Ate breakfast in the dining room for the second time this cruise. I should have done that more. More Lido deck time. Bloody Mary's in the morning, beer and boatdrinks in the afternoon. Chocolate Buffet in the afternoon along with the Battle of the Sexes on deck and Newlywed Game in the lounge. We paced another cruise ship for much of the day. We passed on the Legends show, and enjoyed the balcony. It became obvious that I either spent too much time on boatdrinks or brought too much wine. I ended up leaving about 1/3 of it. Hope the cabin steward enjoyed it.


Late that night we passed close to several oil platforms. They are really lit up at night. Luggage went out that night.




Watched docking in Galveston from the balcony. Ate a final Lido breakfast. Parents got off early with their carry-ons. I need to learn to travel that light. We waited for the deck above us to be called, then went to deck 4. We were some of the first to deck 3 for disembark when our deck was called. Standard hassles finding luggage, with one new twist. The luggage for the upper decks was past the lower deck luggage then past the customs line-up. Lots of people stopping at the customs line thinking they had passed their luggage. Someone needs to think this one through a little better.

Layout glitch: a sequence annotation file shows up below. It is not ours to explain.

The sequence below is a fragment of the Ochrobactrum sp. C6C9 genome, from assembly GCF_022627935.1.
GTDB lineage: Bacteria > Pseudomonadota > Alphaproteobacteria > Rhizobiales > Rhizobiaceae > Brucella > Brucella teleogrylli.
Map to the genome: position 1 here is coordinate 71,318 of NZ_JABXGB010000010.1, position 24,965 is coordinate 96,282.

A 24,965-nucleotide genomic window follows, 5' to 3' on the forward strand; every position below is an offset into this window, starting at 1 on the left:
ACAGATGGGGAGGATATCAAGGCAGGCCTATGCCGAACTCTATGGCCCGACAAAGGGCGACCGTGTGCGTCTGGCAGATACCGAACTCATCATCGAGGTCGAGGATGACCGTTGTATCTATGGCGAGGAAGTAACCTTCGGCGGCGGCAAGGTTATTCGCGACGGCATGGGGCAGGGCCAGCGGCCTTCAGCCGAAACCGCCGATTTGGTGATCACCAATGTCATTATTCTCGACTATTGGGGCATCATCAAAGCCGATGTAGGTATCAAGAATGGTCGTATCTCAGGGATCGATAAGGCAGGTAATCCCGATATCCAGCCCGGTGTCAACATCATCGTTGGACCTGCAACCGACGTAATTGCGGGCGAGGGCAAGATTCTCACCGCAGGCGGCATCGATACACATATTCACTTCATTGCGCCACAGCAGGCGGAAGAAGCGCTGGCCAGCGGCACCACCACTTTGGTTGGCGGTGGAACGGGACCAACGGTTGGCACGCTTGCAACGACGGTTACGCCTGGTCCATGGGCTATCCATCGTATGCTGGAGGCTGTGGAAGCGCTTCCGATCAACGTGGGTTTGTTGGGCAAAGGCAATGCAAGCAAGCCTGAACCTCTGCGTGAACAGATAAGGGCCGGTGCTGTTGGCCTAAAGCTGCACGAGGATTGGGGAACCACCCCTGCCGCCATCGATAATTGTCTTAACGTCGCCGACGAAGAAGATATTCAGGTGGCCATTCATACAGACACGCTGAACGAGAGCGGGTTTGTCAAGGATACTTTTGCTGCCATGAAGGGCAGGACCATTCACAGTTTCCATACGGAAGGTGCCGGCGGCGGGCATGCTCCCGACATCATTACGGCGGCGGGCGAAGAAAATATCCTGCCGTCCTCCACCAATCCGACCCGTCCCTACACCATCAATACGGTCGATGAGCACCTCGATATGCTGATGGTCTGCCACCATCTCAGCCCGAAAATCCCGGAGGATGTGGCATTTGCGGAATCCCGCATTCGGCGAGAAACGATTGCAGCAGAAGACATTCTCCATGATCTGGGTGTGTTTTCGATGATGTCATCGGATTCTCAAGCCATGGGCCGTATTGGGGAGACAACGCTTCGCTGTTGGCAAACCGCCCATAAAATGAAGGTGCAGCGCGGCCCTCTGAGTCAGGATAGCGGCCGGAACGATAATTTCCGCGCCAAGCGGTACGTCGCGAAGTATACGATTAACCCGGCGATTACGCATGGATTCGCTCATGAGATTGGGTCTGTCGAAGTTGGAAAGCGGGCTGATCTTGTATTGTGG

Long wait once we reached the bus, mostly to shuffle luggage to accomidate a motorized wheelchair. Stop at Hobby, then Bush terminal C, then terminal A. A long wait for a flight, then home.


Cruise Vacations are great, but they are what you make of them. I'd go again in a minute no matter what problems I've talked about.



Things to skip

Same day flight in.

Margaritaville & shopping in Montego Bay

Tulum - been there, done that, don't need to do it again.

Piano Bar (just too damn loud)


4+ hours in Bush Airport waiting for a 3 hour flight

Pack damp water shoes in a plastic bag, then wait a week to open at home.


Things to do again or at least once:

More beach time

midnight comic

Stingray City (the highlight of the trip)

The Jungle zip line (one I wanted to do,but didn't)

find that good rum from Margaritaville, Mo Bay

Margaritaville Grand Cayman

Cozumel (I'd like to go there)

Newlywed game

Blood Power (never found the time)

CC log book ( I saw it, but never wrote in it)

Spend more time with CC buddies on board

Take more cruises with DW & parents


I hope I have told it like it was. If I can answer any questions, please ask. Thank you for reading. Thank you also to all of you whose previous reviews helped me make so much of this trip. I'll see you on the seas soon, I'm already starting to plan the next cruise.


I'll be cruising again when the snow melts,